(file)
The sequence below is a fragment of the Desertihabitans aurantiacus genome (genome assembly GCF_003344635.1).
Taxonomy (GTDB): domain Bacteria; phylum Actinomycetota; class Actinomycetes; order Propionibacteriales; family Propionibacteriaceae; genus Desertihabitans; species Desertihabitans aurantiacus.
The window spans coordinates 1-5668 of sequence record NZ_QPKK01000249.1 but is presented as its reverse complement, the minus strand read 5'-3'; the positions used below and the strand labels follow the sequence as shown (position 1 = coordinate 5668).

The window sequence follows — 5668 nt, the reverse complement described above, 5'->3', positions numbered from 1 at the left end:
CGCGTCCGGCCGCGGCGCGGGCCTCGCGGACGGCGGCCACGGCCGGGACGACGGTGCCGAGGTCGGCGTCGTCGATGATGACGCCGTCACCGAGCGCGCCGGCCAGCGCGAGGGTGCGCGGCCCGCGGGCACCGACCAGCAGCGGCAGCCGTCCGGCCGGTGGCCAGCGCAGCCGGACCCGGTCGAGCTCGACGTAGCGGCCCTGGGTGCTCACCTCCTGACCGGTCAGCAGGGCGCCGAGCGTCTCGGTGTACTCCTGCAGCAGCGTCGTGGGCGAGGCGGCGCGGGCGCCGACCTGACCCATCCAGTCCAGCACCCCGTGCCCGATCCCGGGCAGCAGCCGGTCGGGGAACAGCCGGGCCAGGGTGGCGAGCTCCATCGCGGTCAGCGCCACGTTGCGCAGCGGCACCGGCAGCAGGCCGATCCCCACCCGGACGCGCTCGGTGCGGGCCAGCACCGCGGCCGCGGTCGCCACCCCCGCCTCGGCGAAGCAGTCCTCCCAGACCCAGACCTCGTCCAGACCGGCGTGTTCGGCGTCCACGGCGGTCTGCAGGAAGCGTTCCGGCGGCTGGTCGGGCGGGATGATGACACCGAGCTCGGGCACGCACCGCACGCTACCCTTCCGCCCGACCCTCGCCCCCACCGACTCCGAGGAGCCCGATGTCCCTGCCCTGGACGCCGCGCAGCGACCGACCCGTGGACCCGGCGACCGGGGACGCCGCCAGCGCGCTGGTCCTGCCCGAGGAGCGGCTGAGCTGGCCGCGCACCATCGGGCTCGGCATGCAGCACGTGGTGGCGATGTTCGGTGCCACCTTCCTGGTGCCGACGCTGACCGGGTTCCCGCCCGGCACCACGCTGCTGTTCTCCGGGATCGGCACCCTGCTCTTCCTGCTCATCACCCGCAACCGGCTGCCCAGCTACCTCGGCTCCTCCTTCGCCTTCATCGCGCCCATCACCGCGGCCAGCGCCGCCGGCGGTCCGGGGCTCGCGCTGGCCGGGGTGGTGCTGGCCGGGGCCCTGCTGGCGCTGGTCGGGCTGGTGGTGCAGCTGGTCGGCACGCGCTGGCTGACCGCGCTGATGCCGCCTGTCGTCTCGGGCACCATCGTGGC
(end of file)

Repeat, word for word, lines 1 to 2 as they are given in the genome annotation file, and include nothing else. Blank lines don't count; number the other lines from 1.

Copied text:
The sequence below is a fragment of the Desertihabitans aurantiacus genome (genome assembly GCF_003344635.1).
Taxonomy (GTDB): domain Bacteria; phylum Actinomycetota; class Actinomycetes; order Propionibacteriales; family Propionibacteriaceae; genus Desertihabitans; species Desertihabitans aurantiacus.